2. Practical demonstration - Initially do this inside with a pot plant. Get each participant to use their own phone, sign in, find the project and take a couple of measures. I find it best indoors as the sun and outdoor distractions can make things more difficult for people to understand the process. Find individual strengths in people and utilise them within groups. e.g get the younger screen savey participants to use the phone and say the older participants to do the observations. Practice the process a few times and make sure people understand it. Its no use wasting time and collecting bad data. I use lowercase for practice runs and uppercase for data collection i intend to use. Makes it easier to find the right data and uppercase is easier to see in the field. This could just be me though. Maybe don't do the theory and practical on the same days. Break them up over a couple of weekends and give people time to do their own navigation through the site and develop the enthusiasm.

  3. Get formal permission. I think this is essential for a few reasons. 1. park managers should know what your doing 2. this can be useful in future if the project is to continue. I have found this part also really hard and have been let down by upper management denying my formal written endorsement. This may change as sometimes public servants forget they actually work for the people, not the other way around. Another reason this has been difficult is due to the process and time required to explain the concept to the professionals. In my case the park managers (arborists) this stuff just isn't delivered in formal education yet so explaining the concept is hard. Some get it, some don't and some don't understand why you want to do this.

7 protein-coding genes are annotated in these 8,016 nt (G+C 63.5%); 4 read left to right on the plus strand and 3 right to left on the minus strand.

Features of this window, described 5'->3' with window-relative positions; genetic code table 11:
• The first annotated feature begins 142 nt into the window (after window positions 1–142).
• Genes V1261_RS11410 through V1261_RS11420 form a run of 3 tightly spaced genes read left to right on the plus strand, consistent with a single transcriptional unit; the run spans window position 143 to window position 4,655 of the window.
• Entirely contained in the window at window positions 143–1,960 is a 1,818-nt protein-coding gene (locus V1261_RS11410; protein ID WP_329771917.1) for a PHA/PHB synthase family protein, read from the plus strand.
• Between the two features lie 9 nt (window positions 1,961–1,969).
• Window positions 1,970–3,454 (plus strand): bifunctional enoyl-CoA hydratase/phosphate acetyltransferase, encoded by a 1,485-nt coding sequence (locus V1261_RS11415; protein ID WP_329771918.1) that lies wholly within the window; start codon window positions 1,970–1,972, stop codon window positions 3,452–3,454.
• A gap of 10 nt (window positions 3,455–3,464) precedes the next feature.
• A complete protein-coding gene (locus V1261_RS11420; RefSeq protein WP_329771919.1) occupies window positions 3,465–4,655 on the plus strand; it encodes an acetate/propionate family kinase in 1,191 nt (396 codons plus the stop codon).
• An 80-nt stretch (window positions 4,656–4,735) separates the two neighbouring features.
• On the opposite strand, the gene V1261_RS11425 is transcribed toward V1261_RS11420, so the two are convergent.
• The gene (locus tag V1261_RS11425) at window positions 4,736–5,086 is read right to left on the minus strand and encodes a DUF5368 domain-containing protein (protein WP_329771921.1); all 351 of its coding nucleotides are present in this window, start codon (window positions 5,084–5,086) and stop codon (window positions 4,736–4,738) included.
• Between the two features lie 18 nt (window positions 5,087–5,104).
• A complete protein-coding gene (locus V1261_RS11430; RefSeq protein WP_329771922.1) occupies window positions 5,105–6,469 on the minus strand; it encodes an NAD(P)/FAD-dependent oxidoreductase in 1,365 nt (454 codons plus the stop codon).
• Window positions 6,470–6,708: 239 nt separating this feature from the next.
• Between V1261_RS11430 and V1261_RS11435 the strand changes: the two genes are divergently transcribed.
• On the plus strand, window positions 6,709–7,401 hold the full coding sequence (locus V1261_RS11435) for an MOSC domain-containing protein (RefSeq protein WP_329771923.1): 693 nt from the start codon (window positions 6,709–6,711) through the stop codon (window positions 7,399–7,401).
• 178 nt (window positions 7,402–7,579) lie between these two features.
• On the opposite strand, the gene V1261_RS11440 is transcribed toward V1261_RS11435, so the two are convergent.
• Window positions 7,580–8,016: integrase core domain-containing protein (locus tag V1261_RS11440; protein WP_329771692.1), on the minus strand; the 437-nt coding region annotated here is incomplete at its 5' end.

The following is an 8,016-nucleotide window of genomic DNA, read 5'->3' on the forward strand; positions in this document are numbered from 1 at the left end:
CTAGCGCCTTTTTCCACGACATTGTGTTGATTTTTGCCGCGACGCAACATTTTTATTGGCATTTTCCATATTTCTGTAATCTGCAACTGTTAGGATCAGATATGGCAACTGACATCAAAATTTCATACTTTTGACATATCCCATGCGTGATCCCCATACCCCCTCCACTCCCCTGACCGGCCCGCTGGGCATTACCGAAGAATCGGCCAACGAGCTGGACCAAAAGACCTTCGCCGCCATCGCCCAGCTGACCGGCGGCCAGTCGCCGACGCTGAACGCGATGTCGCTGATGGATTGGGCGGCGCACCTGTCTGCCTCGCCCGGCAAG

Hope this helps for now.....gots go catch a plane....sorry didn't proof read......will get back to you

Matthew.